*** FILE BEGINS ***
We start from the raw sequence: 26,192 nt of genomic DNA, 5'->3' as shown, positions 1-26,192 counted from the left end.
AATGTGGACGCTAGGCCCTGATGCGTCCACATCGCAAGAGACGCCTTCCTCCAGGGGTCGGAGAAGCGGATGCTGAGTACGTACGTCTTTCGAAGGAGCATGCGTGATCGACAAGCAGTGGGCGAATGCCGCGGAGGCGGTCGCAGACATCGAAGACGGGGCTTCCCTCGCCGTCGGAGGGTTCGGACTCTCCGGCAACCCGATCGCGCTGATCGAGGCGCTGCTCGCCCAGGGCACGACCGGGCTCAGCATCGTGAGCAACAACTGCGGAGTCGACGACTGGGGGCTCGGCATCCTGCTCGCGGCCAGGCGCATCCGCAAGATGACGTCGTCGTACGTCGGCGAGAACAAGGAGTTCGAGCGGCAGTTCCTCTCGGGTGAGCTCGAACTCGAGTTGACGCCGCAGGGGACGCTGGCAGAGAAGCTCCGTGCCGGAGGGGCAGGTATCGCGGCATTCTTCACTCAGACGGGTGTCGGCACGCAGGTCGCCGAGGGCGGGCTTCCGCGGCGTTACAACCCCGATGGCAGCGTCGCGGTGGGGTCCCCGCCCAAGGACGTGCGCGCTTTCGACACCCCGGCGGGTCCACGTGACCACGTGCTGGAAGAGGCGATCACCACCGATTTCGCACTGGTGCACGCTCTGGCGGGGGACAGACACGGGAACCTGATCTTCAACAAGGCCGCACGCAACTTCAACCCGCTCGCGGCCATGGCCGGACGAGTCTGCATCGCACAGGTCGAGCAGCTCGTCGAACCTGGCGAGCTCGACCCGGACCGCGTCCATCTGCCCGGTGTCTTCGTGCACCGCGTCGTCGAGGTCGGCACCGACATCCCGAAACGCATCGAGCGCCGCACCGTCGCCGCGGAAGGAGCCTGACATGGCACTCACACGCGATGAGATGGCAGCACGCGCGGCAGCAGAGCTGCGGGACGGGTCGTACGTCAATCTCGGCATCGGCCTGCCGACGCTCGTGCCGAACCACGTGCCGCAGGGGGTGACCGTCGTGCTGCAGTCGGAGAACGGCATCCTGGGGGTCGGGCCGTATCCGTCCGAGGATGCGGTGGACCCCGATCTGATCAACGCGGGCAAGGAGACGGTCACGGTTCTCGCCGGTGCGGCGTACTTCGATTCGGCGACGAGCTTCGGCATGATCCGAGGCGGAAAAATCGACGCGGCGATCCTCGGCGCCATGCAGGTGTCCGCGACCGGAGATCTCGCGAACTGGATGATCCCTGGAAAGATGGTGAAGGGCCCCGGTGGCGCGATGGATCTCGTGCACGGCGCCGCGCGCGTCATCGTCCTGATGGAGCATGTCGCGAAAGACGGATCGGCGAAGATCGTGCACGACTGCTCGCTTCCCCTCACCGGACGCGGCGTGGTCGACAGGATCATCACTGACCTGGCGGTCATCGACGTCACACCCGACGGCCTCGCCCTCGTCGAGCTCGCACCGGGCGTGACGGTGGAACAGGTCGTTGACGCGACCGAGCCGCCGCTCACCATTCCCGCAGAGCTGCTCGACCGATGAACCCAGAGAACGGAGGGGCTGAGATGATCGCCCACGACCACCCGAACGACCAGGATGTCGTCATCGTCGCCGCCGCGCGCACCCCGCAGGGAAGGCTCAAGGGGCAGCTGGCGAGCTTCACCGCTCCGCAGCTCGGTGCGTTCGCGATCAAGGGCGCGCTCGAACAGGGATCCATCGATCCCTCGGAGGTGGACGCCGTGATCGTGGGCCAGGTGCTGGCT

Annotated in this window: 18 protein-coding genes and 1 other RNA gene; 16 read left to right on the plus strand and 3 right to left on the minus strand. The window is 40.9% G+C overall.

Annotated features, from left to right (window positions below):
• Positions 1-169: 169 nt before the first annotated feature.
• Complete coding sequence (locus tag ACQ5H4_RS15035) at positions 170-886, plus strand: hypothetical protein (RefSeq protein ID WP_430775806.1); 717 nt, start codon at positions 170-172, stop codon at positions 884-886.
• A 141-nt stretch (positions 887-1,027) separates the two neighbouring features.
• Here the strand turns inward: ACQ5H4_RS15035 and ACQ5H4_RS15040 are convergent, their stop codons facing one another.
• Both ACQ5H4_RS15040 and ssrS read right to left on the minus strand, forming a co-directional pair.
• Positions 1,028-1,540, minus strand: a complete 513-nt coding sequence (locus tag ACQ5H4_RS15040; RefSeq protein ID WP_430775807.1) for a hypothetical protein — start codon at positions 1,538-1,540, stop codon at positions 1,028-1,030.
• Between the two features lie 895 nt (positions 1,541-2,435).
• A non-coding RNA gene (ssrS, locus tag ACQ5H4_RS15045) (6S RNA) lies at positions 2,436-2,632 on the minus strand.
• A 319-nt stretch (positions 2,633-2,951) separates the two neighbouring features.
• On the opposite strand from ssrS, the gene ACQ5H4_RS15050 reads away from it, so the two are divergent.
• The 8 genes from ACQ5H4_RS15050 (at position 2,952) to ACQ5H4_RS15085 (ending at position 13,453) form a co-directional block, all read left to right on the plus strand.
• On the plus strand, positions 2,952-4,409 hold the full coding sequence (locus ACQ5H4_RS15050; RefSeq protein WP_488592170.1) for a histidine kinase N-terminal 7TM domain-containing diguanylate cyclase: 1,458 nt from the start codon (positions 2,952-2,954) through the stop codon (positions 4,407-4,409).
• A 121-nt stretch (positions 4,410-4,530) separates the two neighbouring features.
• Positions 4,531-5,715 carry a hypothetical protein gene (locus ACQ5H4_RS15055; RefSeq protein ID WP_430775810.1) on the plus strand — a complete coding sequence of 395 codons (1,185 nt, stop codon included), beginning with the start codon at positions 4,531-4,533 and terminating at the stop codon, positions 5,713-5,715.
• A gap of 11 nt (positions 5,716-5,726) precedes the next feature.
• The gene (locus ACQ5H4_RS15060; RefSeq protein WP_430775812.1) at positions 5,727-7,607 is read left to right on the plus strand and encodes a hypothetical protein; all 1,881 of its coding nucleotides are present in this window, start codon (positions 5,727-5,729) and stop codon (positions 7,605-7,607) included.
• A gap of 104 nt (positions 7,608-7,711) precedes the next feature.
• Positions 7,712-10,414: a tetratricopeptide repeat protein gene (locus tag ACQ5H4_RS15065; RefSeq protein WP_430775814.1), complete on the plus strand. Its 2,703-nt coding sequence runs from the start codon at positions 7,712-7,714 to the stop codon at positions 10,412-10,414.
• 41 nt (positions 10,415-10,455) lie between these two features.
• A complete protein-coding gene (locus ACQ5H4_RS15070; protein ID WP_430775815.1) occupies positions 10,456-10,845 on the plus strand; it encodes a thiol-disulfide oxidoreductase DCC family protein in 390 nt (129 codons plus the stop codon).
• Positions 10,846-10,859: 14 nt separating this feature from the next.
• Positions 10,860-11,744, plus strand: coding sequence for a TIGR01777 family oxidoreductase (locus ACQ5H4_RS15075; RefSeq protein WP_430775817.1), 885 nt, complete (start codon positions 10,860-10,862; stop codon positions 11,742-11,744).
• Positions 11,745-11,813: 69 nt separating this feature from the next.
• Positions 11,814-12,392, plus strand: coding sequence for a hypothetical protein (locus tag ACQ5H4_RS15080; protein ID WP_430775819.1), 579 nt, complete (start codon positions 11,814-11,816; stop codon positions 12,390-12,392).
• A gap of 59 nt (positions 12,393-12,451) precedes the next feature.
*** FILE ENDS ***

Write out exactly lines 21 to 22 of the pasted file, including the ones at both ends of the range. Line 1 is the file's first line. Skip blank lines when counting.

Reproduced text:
• A gap of 104 nt (positions 7,608-7,711) precedes the next feature.
• Positions 7,712-10,414: a tetratricopeptide repeat protein gene (locus tag ACQ5H4_RS15065; RefSeq protein WP_430775814.1), complete on the plus strand. Its 2,703-nt coding sequence runs from the start codon at positions 7,712-7,714 to the stop codon at positions 10,412-10,414.